Child Modelling Pageants To Be Banned In France

Talent Management can reveal this week that the French senate has made moves to have child modelling pageants banned in France…

Child modelling pageants
Child modelling pageants

Talent Management can reveal this week that the French senate has made moves to have child modelling pageants banned in France.

As Paris Fashion Week begins, political debate has been raging, with discussions about the sexualisation of children inspiring the proposed changes in French law. If passed, the changes would mean that anyone who “encourages or tolerates children’s access to these competitions” could face hefty fines and up to two years in prison.

Katie Parks – mother of 6-year-old ‘Miss Country Western Arizona’ – is against the ban.

“I find more positives than negatives,” she told reporters. “I don’t think it’s any worse than another sport a child plays. And it is a sport. You have to get good at it to achieve a higher title or award. I have seen massive improvement in her self-confidence. She went from being a shy child on stage to in-your-face look at me. I am really cool.

“And it almost forces families to spend more time together. We do a lot of travelling. Where most kids are lucky to go on vacation once a year, we are on vacation once a week.”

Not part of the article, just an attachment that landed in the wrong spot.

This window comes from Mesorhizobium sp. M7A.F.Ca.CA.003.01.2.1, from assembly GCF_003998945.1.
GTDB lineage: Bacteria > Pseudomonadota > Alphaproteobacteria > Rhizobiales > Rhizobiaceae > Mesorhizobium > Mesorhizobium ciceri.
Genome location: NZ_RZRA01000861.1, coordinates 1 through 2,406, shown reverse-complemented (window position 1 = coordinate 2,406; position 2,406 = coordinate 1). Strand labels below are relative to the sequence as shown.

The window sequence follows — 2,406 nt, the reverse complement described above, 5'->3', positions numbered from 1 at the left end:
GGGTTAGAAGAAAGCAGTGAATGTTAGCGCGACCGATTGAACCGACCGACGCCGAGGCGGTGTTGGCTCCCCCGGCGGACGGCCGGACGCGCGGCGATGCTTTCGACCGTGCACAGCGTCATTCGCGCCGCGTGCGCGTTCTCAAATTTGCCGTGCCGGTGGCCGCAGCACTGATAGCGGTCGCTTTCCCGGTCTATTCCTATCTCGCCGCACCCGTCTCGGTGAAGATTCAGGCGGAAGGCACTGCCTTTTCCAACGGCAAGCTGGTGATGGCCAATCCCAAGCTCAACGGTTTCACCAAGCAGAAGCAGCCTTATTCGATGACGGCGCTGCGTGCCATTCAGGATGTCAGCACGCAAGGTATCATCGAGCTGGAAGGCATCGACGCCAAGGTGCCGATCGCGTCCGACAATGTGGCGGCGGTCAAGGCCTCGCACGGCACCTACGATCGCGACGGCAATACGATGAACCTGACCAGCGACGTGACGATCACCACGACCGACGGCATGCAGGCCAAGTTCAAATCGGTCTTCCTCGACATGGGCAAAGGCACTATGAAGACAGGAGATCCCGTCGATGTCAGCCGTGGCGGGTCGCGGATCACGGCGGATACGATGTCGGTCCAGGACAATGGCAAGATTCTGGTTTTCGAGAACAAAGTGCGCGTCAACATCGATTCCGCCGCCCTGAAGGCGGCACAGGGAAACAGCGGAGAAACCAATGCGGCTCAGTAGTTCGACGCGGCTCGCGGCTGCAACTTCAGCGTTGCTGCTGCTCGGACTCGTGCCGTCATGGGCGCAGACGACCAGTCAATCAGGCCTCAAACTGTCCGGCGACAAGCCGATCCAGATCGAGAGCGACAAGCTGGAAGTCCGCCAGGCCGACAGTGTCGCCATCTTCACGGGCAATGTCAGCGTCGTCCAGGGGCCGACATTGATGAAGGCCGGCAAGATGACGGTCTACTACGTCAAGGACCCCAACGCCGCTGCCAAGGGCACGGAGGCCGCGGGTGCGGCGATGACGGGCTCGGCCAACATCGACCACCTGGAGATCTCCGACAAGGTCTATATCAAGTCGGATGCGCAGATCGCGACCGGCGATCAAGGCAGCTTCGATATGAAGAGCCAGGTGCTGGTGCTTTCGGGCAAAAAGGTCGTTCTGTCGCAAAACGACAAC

India McDougal, whose daughter, Aja, has been competing since she was just two years old and has recently appeared on ‘Toddlers and Tiaras’ also disagrees with the ban.

“I think it’s ridiculous. France is totally different from the United States,” she said.

The recent antics of former child star Miley Cyrus have left many people increasingly concerned about cultures that glorify sex at any age. But McDougal appears unfazed by them, saying: “My daughter really likes Miley Cyrus. She doesn’t dress skimpy, I wouldn’t let her go out like that, and at school she’s not going to wear it.”

There is a huge difference between the ‘Honey Boo Boo’ style pageant and other types of child modelling, and the French are not alone in their concerns. Many people question the appropriateness of the type of glitzy US child pageants that the have been highlighted this week as a concern to other cultures.

“Beauty pageants are uniquely American,” Says Susan Anderson, photographer of ‘High Glitz’. But does that make them okay?

Jill Bauer, co-director of the documentary ‘Sexy Baby’ says that US pageant girls are often under extreme pressure. “We hung out with a lot of teens,” she said. “We observed girls at bar mitzvahs when their dads were dropping them off. How are you able to tell the difference between a prostitute and the way they were dressed?”

“You can’t blame them, just walk by any American Apparel ad…”

The new legislation will now go to the house of parliament for further voting.

Talent Management feels passionately about the safety of everyone who models for them and believes that children and teens must be protected from anything that could be damaging to them now or later in life.

What do you think? Should glitzy child pageants be banned, or are they just a bit of harmless fun?